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Buter last won the day on January 18 2016

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About Buter

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    Found in a bar somewhere between Miami and Havana
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  1. Funnily enough, I saw the guitar (body only) on the Ed Roman link as well. Being a thicky, I just thought it was a freakishly similar top!
  2. Well, I've found my hero for the day. Sixer of Jai Alai headed your way, sir! Cheers Buter
  3. Welcome! Im from Port A, Scott R is a Hustonian and Wes is up in Austin if I recall correctly. Buter
  4. Most of this thread was lost due to an IPA related incident but this looks like what you are after. Scott will be happy to answer any questions as soon as he sees this. Cheers Buter
  5. If you're in Florida, try this: http://concretebeachbrewery.com/beers/rico/ Ive been drinking it at MIA lately and it's one of the best American IPA's (APA?) that I've had the pleasure of slurping. Scotty, pm me your address and I'll send a sixer of Jai Alai your way. It's a good beer to have on hand when you're cutting the lawn mid July. B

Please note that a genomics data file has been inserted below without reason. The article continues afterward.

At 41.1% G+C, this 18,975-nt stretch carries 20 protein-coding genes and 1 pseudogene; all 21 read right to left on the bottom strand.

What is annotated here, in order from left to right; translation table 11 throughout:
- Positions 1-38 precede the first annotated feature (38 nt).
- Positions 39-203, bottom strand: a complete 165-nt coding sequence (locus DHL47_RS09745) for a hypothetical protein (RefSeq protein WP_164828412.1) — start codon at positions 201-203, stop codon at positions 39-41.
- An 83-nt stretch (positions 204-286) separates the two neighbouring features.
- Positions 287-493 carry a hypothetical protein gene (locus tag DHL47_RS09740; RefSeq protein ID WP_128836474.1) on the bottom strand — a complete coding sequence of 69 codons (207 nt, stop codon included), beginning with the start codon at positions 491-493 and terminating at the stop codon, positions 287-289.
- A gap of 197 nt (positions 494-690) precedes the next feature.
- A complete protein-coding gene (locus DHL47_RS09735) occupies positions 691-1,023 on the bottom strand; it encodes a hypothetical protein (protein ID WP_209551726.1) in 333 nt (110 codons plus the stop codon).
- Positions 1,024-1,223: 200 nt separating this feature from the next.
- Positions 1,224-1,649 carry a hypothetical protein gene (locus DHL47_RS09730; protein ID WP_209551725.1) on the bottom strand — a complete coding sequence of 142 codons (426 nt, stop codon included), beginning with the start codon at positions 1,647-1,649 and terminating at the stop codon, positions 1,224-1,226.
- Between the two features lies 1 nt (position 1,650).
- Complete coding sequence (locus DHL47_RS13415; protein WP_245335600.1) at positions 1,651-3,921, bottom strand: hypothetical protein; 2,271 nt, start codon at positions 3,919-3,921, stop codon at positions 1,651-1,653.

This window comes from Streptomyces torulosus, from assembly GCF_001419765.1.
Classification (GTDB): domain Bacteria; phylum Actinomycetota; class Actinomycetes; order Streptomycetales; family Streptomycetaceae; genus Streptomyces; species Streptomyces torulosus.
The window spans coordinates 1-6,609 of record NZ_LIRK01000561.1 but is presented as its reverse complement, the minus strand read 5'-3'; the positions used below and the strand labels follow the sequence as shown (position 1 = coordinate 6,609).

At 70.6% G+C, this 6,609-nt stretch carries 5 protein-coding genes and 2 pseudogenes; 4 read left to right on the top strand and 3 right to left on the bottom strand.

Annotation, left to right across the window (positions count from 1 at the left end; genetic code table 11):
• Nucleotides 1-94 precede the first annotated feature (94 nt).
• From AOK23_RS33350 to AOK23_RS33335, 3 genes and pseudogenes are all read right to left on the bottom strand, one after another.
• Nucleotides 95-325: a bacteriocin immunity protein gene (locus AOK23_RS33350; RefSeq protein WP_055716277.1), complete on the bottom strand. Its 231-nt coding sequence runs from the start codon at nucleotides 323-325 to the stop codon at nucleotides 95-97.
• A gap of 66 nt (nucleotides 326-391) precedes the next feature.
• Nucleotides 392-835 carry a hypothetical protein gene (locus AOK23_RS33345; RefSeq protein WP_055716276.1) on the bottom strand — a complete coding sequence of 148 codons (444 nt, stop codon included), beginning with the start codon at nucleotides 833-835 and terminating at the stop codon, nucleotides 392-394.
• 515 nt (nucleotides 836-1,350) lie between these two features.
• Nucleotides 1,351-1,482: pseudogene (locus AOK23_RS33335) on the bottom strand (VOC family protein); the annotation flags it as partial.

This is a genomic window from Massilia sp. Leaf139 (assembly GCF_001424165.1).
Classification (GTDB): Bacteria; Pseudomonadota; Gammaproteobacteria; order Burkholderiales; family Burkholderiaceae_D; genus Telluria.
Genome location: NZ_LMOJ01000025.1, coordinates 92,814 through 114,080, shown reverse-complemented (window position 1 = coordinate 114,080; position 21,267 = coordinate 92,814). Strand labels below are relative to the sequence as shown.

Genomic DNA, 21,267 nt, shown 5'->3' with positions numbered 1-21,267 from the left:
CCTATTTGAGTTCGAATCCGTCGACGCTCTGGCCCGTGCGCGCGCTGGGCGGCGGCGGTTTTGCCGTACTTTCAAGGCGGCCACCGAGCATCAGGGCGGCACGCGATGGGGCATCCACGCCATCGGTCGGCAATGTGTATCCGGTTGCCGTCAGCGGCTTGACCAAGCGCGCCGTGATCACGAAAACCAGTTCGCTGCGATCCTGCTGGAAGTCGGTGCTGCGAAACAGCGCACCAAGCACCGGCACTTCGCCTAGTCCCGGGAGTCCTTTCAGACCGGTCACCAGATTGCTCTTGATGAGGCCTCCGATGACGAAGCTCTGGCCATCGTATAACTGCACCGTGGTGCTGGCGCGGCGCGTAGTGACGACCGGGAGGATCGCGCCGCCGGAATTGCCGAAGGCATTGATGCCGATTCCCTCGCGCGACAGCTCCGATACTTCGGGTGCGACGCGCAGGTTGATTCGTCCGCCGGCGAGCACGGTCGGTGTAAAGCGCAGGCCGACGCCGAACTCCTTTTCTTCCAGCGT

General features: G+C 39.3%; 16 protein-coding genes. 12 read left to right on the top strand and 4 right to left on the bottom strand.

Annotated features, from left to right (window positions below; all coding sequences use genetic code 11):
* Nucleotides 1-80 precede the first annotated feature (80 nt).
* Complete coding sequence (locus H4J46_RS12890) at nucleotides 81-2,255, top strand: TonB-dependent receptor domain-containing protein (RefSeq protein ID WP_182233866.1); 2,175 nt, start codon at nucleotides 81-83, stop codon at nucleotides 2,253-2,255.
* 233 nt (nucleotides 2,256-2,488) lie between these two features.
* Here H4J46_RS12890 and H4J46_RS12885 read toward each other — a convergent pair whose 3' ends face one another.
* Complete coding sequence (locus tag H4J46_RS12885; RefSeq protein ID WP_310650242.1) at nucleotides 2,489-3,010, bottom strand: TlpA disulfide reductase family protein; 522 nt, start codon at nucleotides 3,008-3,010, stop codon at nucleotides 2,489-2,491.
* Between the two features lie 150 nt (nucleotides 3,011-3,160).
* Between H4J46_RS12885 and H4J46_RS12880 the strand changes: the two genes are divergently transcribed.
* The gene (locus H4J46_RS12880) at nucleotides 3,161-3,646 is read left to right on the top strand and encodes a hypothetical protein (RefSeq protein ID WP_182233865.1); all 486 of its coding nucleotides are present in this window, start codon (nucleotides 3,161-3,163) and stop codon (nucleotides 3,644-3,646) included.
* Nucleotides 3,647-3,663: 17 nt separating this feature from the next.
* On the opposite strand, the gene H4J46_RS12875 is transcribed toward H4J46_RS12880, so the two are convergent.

6. I had actually searched his PG history and couldn't find it. I then went to his website which only showed dead links (while at the pub), so I'd assumed he was done. Having just clicked on his site from the hotel, I'm actually quite pleased to see that his site is still alive. You're a great builder, sir, and I look forward to your next builds, should you chose to build again. Cheers Buter
  7. As somebody clawing his way back from a 5 year absence, I can totally understand. Im assuming many of us end up believing that we can do this as a living, only to be knocked back by the realities of it all. In my case, my workshop was just too small to work on anything but a single guitar at a time. This led to mistakes and frustration that I couldn't quite deal with anymore (at one point I smashed a neck through that had around £600 worth of wood in it (flamed maple and ebony stringers with a quilted top). This was the same time I moved onto the Jumbo. After much deliberation, and draining of rum bottles, I elected to return to work full time and abandon the workshop. I chose radio silence at that point (apologies for not responding to your email;not my finest hour). Anyhoo, 5 years on, a proper workshop, different outlook on life and a great project in the pipeline... Let's get 'er done! B
  8. Grassy ass, ameego! Just tried to PM you and it just kept shutting my iPad down! :0 I ended up just asking on the RAD thread (would love to see him here again). B